5@5 is a daily, food-related list from chefs, writers, political pundits, musicians, actors, and all manner of opinionated people from around the globe.
If the moon hits your eye like a big pizza pie, it could be amore - but it's more plausible that you're craving a slice so fiercely, you're starting to hallucinate your sweetheart as a dashing deep-dish.
Instead of taking the frozen route or having the delivery person pay a visit, why not bring the pizza-making pizzaz home?
Tony Liu, the executive chef of Morandi and Pulino's Bar & Pizzeria in New York City, is here to deliver a few saucy secrets - in 30 minutes or less.
Five Secrets to the Perfect Pizza: Tony Liu
What do women want? If Burger King has anything to say about it, the answer may be gelatinous mystery meat.
Today, the fast-food chain unveiled its SPAM burger in Tokyo, Japan - and this one goes out to an unlikely audience.
"SPAM is very popular among Japanese ladies," said Kazuha Sakamoto, Burger King's Marketing Manager.
So, we want to know:
Sink your teeth into today's top stories from around the globe.
Live from the Food & Wine Classic in Aspen - You say "tomato," we say "where'd it come from?" Managing editor Kat Kinsman explains why community gardens, farmers markets and online initiatives like LocalHarvest.org can help ripen up your summer.
"Dad, my throat hurts. Can you get me some cough drops?" B.J. Hom asked his father, Brian.
Brian had no idea those would be the last words he would hear his son say.
The Hom family had just arrived at a resort in Los Cabos, Mexico, to celebrate B.J.'s high school graduation and 18th birthday. But while Brian went to get cough drops at the gift shop, B.J. collapsed, his lips blue and his face pale, gasping for breath. He died that night from an allergic reaction, probably to unnoticed peanuts in a dessert from the dinner buffet.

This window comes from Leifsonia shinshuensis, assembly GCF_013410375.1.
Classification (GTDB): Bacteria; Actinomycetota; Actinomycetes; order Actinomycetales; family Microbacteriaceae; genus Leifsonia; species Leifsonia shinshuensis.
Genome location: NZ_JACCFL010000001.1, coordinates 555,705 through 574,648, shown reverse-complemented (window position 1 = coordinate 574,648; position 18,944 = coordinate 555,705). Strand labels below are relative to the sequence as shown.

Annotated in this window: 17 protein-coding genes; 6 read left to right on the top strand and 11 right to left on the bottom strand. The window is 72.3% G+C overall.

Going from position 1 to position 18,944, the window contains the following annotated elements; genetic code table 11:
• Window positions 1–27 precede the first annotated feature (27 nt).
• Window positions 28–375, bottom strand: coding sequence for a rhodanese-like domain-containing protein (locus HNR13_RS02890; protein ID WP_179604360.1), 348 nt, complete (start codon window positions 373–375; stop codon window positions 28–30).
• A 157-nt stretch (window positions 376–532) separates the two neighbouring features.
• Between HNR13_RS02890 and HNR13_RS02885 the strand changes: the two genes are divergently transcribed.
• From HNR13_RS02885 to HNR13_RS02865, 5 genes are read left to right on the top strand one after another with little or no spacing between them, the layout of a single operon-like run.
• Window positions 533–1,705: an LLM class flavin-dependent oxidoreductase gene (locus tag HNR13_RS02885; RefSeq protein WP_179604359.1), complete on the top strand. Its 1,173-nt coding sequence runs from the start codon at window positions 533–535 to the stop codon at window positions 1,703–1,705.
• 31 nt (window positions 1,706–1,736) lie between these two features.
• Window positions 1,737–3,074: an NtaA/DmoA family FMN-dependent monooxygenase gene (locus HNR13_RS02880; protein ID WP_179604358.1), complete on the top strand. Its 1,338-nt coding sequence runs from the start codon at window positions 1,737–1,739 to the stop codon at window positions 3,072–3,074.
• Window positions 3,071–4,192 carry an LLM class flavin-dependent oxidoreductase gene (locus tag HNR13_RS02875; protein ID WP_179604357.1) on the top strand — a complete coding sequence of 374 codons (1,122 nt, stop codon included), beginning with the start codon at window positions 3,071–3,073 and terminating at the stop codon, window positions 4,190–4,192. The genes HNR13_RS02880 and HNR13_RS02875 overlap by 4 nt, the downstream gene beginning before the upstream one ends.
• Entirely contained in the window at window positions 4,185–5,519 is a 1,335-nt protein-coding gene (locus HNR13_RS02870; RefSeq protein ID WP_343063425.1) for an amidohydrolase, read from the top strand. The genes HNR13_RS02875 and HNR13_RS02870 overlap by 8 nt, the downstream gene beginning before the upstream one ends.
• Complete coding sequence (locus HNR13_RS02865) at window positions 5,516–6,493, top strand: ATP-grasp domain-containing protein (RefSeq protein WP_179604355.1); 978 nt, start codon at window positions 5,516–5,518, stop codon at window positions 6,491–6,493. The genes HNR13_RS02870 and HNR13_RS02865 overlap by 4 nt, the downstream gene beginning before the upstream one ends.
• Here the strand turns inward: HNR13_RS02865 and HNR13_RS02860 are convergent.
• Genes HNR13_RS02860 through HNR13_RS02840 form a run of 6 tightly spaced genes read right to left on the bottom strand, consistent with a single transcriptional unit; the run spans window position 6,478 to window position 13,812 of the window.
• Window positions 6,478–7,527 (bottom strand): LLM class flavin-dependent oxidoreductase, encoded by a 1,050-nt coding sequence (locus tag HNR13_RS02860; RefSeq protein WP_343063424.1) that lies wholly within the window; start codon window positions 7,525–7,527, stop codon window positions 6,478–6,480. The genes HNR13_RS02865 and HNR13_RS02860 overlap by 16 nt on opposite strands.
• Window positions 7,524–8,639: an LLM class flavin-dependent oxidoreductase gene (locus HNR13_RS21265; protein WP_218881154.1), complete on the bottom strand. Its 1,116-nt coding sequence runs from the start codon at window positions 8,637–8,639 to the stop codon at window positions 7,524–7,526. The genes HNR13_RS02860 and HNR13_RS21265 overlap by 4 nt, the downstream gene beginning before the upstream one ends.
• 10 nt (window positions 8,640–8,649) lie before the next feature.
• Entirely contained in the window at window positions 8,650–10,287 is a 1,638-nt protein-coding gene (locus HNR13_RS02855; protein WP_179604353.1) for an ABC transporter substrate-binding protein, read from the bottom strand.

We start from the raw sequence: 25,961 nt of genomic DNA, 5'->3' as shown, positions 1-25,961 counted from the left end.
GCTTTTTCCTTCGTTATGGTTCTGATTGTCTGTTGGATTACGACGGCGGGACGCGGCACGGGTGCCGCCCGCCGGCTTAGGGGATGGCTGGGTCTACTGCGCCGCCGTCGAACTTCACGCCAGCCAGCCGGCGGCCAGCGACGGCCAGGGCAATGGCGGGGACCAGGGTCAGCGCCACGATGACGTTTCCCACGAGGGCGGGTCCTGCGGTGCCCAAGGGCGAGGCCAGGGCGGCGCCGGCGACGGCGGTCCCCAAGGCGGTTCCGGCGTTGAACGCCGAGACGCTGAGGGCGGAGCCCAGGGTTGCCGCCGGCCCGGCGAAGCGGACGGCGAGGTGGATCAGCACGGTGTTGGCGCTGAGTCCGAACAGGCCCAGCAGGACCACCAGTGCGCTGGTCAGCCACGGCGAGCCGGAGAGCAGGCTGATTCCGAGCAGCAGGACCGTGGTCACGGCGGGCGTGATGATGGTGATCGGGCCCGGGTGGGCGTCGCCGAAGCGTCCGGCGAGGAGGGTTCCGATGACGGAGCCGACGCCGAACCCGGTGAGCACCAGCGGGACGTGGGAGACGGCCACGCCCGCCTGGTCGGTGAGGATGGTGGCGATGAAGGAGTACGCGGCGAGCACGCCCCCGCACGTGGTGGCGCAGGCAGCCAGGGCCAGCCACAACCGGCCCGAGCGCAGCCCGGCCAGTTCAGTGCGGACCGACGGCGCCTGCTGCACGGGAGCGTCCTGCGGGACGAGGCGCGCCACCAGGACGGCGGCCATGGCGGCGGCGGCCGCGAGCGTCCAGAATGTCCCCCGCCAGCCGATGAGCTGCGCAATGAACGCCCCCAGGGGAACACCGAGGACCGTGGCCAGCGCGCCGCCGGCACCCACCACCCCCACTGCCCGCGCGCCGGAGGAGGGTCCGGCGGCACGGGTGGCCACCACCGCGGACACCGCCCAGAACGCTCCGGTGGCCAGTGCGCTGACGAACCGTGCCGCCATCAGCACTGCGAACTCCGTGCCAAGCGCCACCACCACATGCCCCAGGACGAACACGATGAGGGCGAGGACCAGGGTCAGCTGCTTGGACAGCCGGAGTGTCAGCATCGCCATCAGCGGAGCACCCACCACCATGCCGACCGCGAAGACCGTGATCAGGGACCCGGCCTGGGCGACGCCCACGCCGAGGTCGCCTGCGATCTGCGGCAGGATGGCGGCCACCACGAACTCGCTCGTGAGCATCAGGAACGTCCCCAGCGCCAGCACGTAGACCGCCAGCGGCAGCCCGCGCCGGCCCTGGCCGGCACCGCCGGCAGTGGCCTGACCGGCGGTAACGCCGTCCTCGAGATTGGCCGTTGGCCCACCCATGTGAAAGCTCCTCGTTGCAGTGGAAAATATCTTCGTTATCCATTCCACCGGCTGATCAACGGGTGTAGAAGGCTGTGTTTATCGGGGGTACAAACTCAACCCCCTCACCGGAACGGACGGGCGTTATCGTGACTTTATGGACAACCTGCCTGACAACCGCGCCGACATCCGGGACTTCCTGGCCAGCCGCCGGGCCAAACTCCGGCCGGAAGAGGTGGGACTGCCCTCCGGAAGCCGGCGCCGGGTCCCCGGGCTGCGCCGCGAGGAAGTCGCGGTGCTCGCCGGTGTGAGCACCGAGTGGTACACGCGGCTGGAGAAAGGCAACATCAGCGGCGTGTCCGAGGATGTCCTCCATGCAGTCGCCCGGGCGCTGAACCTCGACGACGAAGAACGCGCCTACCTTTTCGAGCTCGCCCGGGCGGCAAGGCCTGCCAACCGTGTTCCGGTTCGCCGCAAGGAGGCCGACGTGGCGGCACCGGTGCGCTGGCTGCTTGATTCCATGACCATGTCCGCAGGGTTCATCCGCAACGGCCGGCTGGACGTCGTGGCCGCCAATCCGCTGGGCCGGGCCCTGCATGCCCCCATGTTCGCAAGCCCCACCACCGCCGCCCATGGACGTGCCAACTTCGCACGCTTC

"It was like someone reached in and ripped our hearts out," said Brian Hom of San Jose, California.
See all peanut allergy coverage
We know, this sounds suspiciously like an internet ad that tells you how to make money by selling prescription drugs online. No, this might be even easier. Some cookbooks that you just might have sitting on your shelves are going for quite a bit of money on Amazon.
We’re not talking about super-specialized books like Modernist Cuisine, the recently released, $625, 46-pound compendium by Nathan Myhrvold, nor a first-edition copy of Elizabeth David’s A Book of Mediterranean Food, which went for $1583. (Although if you have either of those books on hand, you’re lucky, and potentially rich.) We’re talking specifically about The Last Course, by pastry goddess Claudia Fleming.
Published in 2001, the book ranks just above the 783,000 mark on Amazon’s best-seller list and originally cost $40. Now, a first edition of The Last Course is on sale for $800 on Amazon, with used copies going for $142.
While you're frying up some eggs and bacon, we're cooking up something else: a way to celebrate today's food holiday.
Shake it up, baby - June 20 is National Vanilla Milkshake Day!
Even if you're still in a food coma from all that Father's Day eating, a cool, creamy milkshake is sure to cure any remaining summertime blues - and induce a good brain freeze.
There's something magical about blending vanilla ice cream and milk together into a thick shake. It couldn't get much better, or easier. But before the days of the electric blender, a "milkshake" was very different from its sweet, innocent descendant.
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